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Sen. Dianne Feinstein Readies to Reintroduce Expired Assault Weapons Ban

December 17, 2012 at 12:00 AM EDT
Sen. Dianne Feinstein, D-Calif, has pledged to revive a law banning assault weapons at the opening of the next session of Congress. Gwen Ifill talks to Feinstein about the chances a new ban will pass after its 2004 expiration, and how it might eventually make weapons like those used in the Sandy Hook shooting less available.
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TRANSCRIPT

GWEN IFILL: In the wake of the shootings, the debate in Washington turned immediately to how and whether new limits on gun ownership can, and should, be enacted.

Democratic Sen. Dianne Feinstein of California has pledged to revive a law banning assault weapons. She is chairwoman of the Senate Intelligence Committee. And she joins us now.

Welcome, Senator.

SEN. DIANNE FEINSTEIN, D-Calif.: Thank you very much.

GWEN IFILL: With half of the members getting an A rating from the National Rifle Association, do you have any sense that things will be different now for the assault weapons ban than it has been in the past?

DIANNE FEINSTEIN: Well, I have every sense that it’s an uphill road. It was in the past when we did it in the past.

I wrote that bill. My office wrote that bill. It went through. It wasn’t amended. It went through the Senate, the House. It was signed by the president. And it was the law for 10 years.

I think what is unique about this is, it’s really just one class of gun, the assault weapon. The assault weapon is developed for military purposes, to kill in close combat.

And it doesn’t belong in the streets of our cities. And it doesn’t belong where it can be picked up easily by a grievance killer, who can walk into a workplace, a mall, a theater, and now an elementary school and kill large numbers.

GWEN IFILL: Explain to our viewers how what you are planning to introduce would have changed what happened in Newtown, Conn.

DIANNE FEINSTEIN: Well, over time, that weapon would be much less available.

What we’re trying to do is ban the sale, the manufacture, the transfer, the importation of assault weapons. And it gets quite technical. And I won’t go into that right now.

Grandfathered weapons that people already have, subject those weapons either to licensing or to a trigger lock, and spell out those grandfathered weapons, which would be over 900 in the bill, so nobody can say, oh, we took our — their hunting weapon away.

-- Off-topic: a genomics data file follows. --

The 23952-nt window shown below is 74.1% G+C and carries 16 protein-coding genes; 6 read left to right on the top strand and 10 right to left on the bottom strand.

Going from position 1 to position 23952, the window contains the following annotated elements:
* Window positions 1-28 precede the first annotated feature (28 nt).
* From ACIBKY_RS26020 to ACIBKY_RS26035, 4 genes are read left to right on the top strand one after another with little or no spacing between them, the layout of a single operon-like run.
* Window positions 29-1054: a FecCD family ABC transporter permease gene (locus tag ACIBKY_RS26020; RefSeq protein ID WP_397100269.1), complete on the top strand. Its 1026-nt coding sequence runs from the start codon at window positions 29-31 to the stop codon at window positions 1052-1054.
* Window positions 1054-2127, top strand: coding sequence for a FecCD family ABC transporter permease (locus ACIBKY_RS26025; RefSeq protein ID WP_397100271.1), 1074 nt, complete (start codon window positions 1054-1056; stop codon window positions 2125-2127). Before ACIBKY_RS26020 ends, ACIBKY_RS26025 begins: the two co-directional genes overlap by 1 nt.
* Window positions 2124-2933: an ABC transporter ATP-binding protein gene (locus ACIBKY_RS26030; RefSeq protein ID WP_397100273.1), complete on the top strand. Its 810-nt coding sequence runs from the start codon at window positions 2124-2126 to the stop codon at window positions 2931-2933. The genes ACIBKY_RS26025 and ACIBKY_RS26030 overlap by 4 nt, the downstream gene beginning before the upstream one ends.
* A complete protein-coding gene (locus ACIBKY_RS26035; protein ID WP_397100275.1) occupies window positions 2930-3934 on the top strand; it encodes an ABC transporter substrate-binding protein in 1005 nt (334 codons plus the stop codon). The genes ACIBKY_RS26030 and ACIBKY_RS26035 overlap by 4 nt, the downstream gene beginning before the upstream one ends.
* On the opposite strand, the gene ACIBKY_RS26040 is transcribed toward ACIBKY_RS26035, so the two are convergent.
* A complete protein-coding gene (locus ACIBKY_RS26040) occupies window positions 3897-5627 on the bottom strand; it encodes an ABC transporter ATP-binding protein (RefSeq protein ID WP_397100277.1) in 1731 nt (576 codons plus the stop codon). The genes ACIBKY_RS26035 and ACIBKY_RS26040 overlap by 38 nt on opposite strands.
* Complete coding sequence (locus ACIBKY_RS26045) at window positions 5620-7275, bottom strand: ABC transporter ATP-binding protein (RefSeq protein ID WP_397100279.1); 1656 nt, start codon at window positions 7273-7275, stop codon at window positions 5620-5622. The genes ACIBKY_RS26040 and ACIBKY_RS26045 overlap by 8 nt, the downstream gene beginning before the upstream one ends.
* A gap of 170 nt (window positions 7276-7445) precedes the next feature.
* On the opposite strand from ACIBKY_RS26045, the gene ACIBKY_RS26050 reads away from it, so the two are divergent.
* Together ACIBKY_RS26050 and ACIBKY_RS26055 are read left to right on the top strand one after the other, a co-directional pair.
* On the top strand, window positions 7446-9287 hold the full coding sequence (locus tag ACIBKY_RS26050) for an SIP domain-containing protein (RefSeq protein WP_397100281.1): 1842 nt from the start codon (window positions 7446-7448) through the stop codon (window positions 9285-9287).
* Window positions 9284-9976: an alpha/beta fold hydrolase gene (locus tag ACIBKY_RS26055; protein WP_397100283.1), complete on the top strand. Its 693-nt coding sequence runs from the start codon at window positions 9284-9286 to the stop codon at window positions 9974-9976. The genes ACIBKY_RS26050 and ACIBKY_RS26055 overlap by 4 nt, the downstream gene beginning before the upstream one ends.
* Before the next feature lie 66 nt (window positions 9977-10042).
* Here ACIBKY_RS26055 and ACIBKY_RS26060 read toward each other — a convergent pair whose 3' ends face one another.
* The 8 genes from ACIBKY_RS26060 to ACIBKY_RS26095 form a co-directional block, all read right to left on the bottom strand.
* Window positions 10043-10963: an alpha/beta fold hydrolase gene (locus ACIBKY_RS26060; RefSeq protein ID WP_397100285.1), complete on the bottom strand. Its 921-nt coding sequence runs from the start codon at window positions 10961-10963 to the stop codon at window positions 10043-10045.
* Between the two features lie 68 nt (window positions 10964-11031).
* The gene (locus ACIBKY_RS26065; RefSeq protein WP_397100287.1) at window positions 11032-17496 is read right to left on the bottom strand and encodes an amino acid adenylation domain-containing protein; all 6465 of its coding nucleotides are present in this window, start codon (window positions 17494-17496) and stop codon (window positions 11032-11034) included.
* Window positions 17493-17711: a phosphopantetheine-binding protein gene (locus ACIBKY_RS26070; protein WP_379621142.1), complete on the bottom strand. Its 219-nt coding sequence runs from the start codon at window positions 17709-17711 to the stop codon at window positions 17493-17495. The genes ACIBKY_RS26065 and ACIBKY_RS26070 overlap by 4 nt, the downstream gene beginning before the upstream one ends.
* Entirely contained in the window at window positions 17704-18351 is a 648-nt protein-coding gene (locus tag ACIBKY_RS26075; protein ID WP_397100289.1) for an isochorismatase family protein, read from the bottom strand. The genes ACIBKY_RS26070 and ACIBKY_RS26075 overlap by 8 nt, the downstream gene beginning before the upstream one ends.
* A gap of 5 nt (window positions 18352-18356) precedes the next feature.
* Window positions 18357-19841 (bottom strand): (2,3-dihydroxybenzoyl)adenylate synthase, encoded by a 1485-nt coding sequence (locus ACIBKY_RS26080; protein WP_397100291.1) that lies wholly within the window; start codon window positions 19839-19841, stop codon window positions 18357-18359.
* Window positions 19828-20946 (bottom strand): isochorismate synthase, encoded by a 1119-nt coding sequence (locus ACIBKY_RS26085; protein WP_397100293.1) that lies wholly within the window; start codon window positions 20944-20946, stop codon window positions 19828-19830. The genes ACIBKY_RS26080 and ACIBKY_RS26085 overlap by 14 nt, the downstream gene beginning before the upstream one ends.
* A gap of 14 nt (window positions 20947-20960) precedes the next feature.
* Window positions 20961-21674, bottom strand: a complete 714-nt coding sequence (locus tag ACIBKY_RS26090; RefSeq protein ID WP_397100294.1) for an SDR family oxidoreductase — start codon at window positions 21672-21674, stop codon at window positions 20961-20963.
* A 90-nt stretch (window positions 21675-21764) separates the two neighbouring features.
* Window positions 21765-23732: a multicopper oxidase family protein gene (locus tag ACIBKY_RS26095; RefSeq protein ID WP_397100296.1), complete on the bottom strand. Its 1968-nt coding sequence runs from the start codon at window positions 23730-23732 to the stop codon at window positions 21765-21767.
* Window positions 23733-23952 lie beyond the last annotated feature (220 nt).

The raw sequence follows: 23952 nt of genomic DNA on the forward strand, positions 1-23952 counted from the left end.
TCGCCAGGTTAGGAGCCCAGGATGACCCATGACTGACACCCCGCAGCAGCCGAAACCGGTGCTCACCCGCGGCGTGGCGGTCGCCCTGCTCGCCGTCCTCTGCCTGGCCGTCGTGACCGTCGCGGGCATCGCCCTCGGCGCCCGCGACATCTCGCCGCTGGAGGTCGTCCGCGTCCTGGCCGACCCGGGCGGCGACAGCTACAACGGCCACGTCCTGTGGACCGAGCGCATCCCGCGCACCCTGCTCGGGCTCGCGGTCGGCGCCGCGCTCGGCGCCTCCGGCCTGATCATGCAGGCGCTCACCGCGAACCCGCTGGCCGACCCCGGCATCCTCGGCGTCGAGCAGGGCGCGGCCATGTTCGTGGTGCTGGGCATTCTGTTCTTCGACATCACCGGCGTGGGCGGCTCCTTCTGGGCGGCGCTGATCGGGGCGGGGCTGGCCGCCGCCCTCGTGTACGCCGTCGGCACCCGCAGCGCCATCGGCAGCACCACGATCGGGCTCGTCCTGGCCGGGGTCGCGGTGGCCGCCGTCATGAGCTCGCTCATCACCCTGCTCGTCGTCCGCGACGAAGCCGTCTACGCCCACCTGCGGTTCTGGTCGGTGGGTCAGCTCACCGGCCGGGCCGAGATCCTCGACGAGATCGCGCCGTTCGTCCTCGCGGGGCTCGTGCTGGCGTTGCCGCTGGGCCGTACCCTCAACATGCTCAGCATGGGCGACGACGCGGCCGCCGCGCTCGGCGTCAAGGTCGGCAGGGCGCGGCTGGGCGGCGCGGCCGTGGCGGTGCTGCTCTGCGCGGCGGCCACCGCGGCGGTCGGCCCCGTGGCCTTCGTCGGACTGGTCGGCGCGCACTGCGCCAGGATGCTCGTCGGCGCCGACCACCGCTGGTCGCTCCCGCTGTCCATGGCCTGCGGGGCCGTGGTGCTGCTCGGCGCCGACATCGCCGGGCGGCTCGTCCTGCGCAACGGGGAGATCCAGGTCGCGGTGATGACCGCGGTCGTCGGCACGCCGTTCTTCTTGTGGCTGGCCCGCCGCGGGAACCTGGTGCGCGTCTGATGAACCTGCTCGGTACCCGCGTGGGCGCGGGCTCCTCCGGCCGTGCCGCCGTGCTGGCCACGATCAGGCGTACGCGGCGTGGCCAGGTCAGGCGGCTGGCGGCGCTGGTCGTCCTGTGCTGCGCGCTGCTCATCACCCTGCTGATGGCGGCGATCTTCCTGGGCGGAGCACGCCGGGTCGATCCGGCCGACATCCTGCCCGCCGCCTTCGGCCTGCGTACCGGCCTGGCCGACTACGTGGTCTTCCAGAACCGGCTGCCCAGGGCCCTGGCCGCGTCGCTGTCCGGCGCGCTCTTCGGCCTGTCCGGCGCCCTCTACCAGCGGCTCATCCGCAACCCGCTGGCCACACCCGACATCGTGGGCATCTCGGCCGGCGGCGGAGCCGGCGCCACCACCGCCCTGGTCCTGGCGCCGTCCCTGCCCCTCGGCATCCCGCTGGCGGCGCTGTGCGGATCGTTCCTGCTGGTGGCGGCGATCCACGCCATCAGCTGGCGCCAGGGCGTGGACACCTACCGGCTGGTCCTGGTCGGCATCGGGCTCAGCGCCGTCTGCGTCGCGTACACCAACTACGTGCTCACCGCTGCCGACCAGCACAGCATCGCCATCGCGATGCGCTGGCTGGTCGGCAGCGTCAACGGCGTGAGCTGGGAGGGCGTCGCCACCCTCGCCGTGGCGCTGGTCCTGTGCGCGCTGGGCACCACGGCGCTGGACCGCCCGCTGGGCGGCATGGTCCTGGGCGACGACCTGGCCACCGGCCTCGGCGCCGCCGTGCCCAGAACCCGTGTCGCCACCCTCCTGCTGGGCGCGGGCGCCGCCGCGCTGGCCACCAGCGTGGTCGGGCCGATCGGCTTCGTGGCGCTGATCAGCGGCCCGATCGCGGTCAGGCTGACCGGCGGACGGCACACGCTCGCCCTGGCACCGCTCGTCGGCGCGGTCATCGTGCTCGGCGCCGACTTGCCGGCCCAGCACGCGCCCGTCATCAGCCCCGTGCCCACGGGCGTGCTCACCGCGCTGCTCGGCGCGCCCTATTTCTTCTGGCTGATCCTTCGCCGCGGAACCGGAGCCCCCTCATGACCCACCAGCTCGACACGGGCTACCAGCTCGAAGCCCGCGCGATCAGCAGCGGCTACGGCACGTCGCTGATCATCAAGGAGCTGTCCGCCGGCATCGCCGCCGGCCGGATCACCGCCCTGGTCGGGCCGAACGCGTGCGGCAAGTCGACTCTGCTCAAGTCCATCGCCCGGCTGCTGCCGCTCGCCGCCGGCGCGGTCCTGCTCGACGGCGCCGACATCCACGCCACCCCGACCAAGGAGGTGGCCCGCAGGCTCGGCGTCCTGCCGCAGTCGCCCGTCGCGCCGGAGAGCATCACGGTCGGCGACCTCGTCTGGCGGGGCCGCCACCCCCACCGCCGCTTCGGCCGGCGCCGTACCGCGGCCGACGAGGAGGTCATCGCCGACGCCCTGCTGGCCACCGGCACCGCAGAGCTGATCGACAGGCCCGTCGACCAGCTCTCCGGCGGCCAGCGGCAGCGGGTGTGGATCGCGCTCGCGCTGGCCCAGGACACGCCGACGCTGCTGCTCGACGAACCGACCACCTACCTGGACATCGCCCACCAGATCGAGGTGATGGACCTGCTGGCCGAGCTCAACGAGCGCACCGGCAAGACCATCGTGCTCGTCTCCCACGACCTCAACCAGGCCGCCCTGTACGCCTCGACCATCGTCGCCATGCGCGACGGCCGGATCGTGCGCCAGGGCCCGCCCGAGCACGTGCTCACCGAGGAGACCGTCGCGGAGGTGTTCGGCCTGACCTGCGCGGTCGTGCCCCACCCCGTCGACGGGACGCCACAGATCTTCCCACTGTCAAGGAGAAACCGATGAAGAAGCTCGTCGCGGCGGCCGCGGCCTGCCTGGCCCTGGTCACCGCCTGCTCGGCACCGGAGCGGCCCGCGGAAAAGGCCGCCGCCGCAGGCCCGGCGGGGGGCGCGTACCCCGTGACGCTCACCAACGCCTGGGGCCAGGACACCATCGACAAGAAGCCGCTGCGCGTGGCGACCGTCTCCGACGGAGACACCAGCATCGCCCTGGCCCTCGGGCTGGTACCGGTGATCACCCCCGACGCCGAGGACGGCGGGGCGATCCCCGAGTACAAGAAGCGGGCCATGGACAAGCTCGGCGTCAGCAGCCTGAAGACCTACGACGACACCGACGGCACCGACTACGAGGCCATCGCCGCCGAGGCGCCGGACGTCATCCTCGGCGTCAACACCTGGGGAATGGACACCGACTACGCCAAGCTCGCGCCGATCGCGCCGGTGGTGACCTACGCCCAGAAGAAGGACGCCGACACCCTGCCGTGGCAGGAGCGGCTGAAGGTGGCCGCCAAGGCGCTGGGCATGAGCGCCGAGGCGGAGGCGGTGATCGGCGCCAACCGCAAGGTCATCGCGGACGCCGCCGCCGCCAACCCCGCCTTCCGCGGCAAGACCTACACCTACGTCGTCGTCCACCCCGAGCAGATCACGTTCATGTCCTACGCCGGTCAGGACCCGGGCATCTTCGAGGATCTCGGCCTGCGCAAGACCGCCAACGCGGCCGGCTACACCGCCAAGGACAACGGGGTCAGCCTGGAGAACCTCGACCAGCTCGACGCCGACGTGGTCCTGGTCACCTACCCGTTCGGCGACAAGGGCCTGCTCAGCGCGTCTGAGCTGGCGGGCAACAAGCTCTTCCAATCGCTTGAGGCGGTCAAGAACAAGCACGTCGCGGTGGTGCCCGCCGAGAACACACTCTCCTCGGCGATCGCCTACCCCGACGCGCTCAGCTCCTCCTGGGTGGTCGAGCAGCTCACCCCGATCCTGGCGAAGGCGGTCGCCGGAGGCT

Then I would be able to say, here’s your hunting weapon. It’s specifically exempted in the bill.

GWEN IFILL: So, we’re talking about a prospective law, not one…

DIANNE FEINSTEIN: That’s right. That’s right.

GWEN IFILL: … gun people already own?

DIANNE FEINSTEIN: It would ban approximately 100 weapons by actual name and then weapons by physical characteristics.

GWEN IFILL: Let’s talk about the politics of all of this.

Today, we saw three pro-gun-rights Democratic senators, Sen. Reid, Sen. Manchin, Sen. Warner, all say that what happened in NewtownConnecticut has changed everything. Do you have a sense that there’s a shift under way?

DIANNE FEINSTEIN: Oh, yes. I think this is the straw that broke the camel’s back, to be very honest with you, Gwen.

I don’t see how Americans can want, you know, a situation where a 20-year-old gets a gun from his mother, kills his mother, goes into a school, shoots his way through the glass, goes in and puts three to 11 bullets in 6-year-olds, 20 of them.

Now, if you just do an average of six bullets — five bullets, that’s 100 bullets. So it’s the big clip, drum or strip that is also banned from sale, manufacture, importation, transfer. So it’s the clip that enables you to have the firepower.

And I gather this particular Bushmaster, you can actually sort of dial down the ease with which you pull the trigger and its frequency. So you can just pump those bullets out in a very few seconds.

GWEN IFILL: Do you — have you gotten any sense of a change of heart among the Republican members of the Senate?

DIANNE FEINSTEIN: I haven’t had a chance to talk to Republicans. I certainly will be doing that.